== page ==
Neck: pear; integral with heel; filled hole on treble side near base of pegbox. Heel: heel comes to point; heel carved with raised foliate patterns, background stippled with sharp, pointed tool; burned star on bass-side tendril; separate, decoratively carved maple scrolls glued to ribs on each side of neck heel with four burned stars on each scroll, the bases of each scroll each impressed with three small circles. Fretboard: pear; 17 brass frets; medium brown hardwood shims behind 1st, 4th, 6th frets; two light-dark-light hardwood purfling strips inlaid along each side; binding on treble side of fretboard, continues into carving of pegbox; thick fretboard continues onto top; decoratively cut edge on bass side over top.
Soundboard: one-piece, quarter-cut spruce: very fine grain, broadening toward the flanks; separate spruce pieces over tops of scrolls near neck heel. Back: seven-piece alternating strips of quarter-cut maple with narrow curl (three pieces) and plum cut off-the-quarter (four pieces); extends over neck heel with hardwood strip reinforcement between back and neck heel. Ribs: two-piece pear or apple: plain; ribs cover outer edges of back in upper bouts but not lower bouts. Edging: none. Purfling: double strips of light-dark-light purfling on top; double strips of light-dark-light purfling around outline of dark wood staves of back. Varnish: dark red with slight cracquelure, later; probably French-polished. Other: metal pin between lower ribs below string holder, on lower treble side of rib at lower block; on back at lower treble edge, and at center of back lower edge; maple pin through back into lower block on bass side of center, maple pin through top lower treble edge, and two maple pins through crack in lower treble rib.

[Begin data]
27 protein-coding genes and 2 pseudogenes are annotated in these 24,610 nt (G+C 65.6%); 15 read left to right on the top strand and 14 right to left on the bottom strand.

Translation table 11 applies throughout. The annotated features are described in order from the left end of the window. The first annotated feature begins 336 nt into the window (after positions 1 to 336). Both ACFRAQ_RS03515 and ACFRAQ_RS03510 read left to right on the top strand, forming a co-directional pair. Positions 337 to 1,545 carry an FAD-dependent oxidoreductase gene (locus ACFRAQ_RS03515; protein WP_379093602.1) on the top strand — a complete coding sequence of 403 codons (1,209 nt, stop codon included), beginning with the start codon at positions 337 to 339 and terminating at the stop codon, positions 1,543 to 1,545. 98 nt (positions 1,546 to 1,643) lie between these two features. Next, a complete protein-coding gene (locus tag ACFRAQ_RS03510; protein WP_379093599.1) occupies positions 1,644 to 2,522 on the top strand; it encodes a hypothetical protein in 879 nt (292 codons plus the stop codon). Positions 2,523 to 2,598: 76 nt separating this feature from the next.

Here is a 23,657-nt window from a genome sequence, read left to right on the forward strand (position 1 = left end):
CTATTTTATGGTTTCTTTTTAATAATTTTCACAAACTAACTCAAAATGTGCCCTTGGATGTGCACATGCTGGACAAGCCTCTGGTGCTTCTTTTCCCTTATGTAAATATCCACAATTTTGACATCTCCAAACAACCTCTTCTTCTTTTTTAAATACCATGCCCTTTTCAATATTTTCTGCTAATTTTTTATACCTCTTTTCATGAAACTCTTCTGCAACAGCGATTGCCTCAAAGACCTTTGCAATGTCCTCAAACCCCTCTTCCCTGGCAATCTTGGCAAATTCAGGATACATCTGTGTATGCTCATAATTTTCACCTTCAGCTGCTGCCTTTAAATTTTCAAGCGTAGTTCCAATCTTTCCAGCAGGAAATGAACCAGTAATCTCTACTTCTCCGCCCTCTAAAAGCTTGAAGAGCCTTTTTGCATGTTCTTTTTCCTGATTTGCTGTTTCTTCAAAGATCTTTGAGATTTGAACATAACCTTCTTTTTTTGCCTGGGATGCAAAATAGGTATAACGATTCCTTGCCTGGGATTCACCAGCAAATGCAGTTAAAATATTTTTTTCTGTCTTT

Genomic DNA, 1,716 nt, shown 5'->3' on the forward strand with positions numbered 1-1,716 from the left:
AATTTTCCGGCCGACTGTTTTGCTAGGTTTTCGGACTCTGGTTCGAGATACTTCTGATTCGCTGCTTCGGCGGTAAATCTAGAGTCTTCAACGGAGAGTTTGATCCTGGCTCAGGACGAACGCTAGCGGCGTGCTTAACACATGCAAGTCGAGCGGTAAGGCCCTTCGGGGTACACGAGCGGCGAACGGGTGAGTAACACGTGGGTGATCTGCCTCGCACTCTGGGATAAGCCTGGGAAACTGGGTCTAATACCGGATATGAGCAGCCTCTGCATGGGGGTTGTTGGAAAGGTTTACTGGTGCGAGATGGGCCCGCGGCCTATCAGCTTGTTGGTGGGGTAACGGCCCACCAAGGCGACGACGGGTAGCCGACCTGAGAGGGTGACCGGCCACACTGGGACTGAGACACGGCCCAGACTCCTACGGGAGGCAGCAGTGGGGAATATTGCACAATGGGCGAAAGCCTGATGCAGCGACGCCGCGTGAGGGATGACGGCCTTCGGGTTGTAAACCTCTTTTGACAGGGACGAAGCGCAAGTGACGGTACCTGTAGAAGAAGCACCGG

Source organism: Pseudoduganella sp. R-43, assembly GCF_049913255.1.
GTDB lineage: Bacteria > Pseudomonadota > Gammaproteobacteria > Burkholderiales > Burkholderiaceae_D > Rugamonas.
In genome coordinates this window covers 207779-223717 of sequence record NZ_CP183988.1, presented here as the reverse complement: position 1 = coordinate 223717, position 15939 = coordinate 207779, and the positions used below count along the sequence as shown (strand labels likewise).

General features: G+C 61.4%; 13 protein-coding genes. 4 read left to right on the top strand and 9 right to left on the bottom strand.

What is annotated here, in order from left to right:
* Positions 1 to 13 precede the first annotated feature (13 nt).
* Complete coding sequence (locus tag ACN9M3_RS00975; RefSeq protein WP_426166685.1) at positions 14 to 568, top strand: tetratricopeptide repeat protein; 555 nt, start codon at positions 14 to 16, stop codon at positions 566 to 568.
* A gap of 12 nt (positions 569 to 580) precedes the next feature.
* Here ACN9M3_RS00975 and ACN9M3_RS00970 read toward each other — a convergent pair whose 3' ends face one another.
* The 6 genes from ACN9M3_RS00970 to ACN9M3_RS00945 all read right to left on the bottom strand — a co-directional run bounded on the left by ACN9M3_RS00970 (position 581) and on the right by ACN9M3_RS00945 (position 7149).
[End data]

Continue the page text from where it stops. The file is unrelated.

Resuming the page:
Rose: round soundhole with carved wood and gilded parchment geometric rose; relief-carved rose at center; surrounded by two strips of dark-light-dark purfling, the inner strip not set in from edge.
New bridge by Andrew Dipper (2007) adapted from woodcuts in Thomas Robinson's New Citharen Lessons (1609) and John Playford's Musicke's Delight on the Cithren (1666).
Linings: kerfed dark brown hardwood. Neck block: possibly spruce, the fine grain running parallel to plane of top and back; flat outer surface. End block: maple or birch. Top bracing: two spruce lateral braces with chamfered edges and concave lower edges, one through upper half of soundhole, and one at widest point of body; small spruce brace under center of rose; wood cleats on inside of top at center. Back bracing: two spruce lateral braces with chamfered edges and concave lower edges, one below soundhole, placed lower on body than corresponding top brace, one at widest point of body, slightly higher than corresponding top brace, bass end of this bracket set into spruce block.
Total cittern length: 603 mm (without comb); 617 mm (with comb)
Fine Musical Instruments, Monday 2 April 2007 (New York: Christie's), Lot 34, p. 11.
Associated Press, "Stradivari Violin Goes for $2.7M," The New York Times (April 3, 2007).
Jay Kirschemann, "Rare Ancestor of Guitar Finds its Way to S. D.," Sioux Falls Argus Leader (April 5, 2007), pp. 1A & 5A.
Jennifer Muhmel, "Museum Gets Only Known English Cittern," The Volante (April 25, 2007), pp. A1 & A6.
Andrew Hartig, "Cittern, 34cm mensur, possibly English, circa 1600," Renovata Cythara: The Renaissance Cittern Site, Andrew Hartig, ed. (10 January 2008) (http://www.cittern.theaterofmusic.com/old/1600.html).
Arian Sheets, "Another 16th-century Treasure . . . A Unique Cittern From Shakespeare's England," National Music Museum Newsletter 35, No. 1 (February 2008), p. 1.
Ronald Broude, "Playing On Originals: The Material Presence of the Past," Early Music America 15, No. 4 (Winter 2009): 35.